Autodesk Revit continues to be the preferred design solution for Architecture, Engineering, and Construction professionals across the world who want to create coordinated, consistent, and complete model-based designs.
In continuation of our digital transformation journey to helping you level up your BIM Journey theme, we’ve taken some key elements and functionalities of your favourite design tools such as Autodesk Revit and broke them down to show you how you can easily use these to design, document, and manage your BIM model more efficiently. The first of these is Autodesk Revit Materials.
What are Materials?
A Material is a collection of settings and related assets. Some libraries are provided by Autodesk, and others are created by users. You can create libraries to organise your materials.
How do Materials Work in Autodesk Revit?
In Autodesk Revit, a Material is more than just something you can touch or hold in your hand. It’s a source that contains information that enables users to keep track of items such as:
• Identity settings
• Graphic Settings
• Appearance Assets
• Physical assets
• Thermal Assets.
In Autodesk Revit, there are 3 primary ways in which materials are used or applied in a model, these are by category, element, or face. Here’s how each is applied:
1 – By Category:
• When a 3D element does not have a specific Material applied, the project-wide Object Style is used
• When a 3D element has its Material parameter set to By Category, the Object Style Material is used.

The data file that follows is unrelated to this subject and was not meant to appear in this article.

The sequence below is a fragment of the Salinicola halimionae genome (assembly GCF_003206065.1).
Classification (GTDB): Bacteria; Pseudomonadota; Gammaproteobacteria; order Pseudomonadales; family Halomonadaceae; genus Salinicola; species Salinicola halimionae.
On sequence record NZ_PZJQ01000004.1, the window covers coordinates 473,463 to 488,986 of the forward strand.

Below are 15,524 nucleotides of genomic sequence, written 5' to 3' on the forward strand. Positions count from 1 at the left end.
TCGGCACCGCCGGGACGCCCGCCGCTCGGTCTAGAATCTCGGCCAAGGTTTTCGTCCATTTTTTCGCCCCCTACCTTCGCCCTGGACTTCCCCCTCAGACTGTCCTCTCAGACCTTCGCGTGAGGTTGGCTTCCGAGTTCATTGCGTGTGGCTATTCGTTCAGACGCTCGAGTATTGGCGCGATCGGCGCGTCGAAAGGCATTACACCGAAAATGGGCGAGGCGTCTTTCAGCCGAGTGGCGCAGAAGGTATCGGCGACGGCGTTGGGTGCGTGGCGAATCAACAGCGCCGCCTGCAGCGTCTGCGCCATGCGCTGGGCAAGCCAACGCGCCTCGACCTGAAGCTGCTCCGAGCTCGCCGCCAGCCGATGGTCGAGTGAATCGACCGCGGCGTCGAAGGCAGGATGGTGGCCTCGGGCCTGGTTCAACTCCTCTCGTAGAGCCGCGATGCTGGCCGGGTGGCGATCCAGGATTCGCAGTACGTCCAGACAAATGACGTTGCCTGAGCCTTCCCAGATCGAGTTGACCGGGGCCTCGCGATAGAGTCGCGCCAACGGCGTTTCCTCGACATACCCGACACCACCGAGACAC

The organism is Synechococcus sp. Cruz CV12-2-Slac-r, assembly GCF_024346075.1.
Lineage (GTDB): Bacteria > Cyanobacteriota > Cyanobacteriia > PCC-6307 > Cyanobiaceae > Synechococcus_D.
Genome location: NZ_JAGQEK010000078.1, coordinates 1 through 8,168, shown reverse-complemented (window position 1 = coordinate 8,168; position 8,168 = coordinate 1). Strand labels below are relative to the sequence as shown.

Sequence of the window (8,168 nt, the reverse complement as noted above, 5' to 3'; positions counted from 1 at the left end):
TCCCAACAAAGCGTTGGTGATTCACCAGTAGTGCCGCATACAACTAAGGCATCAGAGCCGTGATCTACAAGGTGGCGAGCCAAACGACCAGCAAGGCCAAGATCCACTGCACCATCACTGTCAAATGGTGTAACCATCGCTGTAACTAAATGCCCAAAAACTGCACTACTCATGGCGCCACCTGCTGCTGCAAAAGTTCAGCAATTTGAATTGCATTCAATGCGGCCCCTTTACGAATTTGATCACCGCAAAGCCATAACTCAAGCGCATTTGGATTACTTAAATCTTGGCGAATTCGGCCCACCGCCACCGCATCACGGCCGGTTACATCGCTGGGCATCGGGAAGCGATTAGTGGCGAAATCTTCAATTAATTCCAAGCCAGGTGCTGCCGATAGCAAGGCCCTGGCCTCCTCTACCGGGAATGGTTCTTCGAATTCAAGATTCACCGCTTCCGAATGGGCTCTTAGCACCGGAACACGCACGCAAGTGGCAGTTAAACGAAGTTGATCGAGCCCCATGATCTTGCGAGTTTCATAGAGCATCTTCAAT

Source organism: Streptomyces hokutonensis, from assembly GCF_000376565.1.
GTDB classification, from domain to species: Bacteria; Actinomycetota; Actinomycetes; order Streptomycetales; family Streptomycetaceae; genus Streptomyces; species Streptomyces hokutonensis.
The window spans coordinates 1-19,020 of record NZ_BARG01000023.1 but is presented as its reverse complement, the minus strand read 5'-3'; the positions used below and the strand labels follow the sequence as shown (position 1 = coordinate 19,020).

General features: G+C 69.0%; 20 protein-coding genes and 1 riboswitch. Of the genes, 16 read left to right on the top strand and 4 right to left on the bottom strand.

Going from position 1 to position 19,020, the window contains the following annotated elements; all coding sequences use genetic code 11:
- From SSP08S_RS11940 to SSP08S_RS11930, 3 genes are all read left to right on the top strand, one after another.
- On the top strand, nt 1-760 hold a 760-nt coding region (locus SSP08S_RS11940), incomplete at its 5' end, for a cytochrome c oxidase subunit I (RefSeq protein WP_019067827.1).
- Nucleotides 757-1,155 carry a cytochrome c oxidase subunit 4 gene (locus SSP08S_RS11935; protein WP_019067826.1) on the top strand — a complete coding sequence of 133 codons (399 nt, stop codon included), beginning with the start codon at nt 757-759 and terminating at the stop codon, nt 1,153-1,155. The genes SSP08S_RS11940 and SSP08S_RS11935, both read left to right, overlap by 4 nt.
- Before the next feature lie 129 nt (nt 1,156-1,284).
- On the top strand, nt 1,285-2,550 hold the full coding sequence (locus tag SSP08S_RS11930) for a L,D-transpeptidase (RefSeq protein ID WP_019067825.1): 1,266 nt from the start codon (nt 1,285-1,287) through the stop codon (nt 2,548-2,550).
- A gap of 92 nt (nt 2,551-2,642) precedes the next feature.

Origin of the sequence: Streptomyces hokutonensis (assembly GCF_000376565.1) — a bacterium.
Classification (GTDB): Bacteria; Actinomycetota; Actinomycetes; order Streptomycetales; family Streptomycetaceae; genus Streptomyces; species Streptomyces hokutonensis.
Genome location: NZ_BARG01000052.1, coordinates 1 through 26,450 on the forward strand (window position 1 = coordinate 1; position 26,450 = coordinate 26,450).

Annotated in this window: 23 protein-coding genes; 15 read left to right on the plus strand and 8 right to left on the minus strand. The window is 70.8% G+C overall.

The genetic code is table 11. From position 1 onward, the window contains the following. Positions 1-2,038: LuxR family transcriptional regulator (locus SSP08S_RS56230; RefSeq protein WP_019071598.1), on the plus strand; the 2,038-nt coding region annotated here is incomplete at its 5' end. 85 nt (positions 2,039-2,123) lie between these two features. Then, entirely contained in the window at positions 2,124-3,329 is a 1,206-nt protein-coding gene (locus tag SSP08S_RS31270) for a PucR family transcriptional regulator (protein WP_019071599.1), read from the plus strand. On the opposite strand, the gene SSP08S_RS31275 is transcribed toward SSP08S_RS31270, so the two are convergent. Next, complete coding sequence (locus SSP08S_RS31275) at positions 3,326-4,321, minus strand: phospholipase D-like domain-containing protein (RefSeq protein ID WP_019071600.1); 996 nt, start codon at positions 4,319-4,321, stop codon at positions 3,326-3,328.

• Assigning a Material directly to a 3D Element overrides the Object Style
2 – By Element:
• The most common way of applying Materials is by the element, this is true for both System Families and Loadable Families.
• System Families – e.g. walls, floors, ceilings, roofs: are elements that can’t exist outside of your project, therefore the Material adjustment option is built into the Edit Assembly dialogue box.
• Loadable Families – eg. furniture, casework, specialty equipment, doors, etc – are developed in the Family Editor environment where every 3D element within a Family has a Material parameter. When the element is first created, the Material parameter is set ‘By Category’ and can be changed in one of two ways: Selecting a material in the family itself OR Changing the material in the project.
3 – By Face:
• Another way in which a Material is typically applied is by using the Paint tool, which adds a Material to a single face. The Paint tool is used on System Families, such as walls, ceilings, floors, etc.
• Painting a Surface: When a surface is painted, Revit paints the entire face and not just the portion visible in the current view. Let’s say the back wall of an office is a common wall to a
corridor – if you apply the paint tool to the internal face of a wall, the entire side of the corridor wall will be painted and not just the portion visible in the room you are in.
• Revit does provide a way to constrain the area or extents of a Material to be painted on a face. You can use the Split Face tool for this which is found under the Modify Tab under Geometry in the ribbon. Using this tool allows you to easily split the face of a wall and apply a different finish without having to draw a separate layer or wall.
PUT AUTODESK REVIT MATERIALS TO WORK!
Are you keen to know more about Autodesk Revit Materials and how you can apply these features to your BIM models?
Connect with our team of Autodesk Revit Product Specialists to learn more about these and other smart features on your Autodesk Revit solution.
Written By Andile Sikhakhane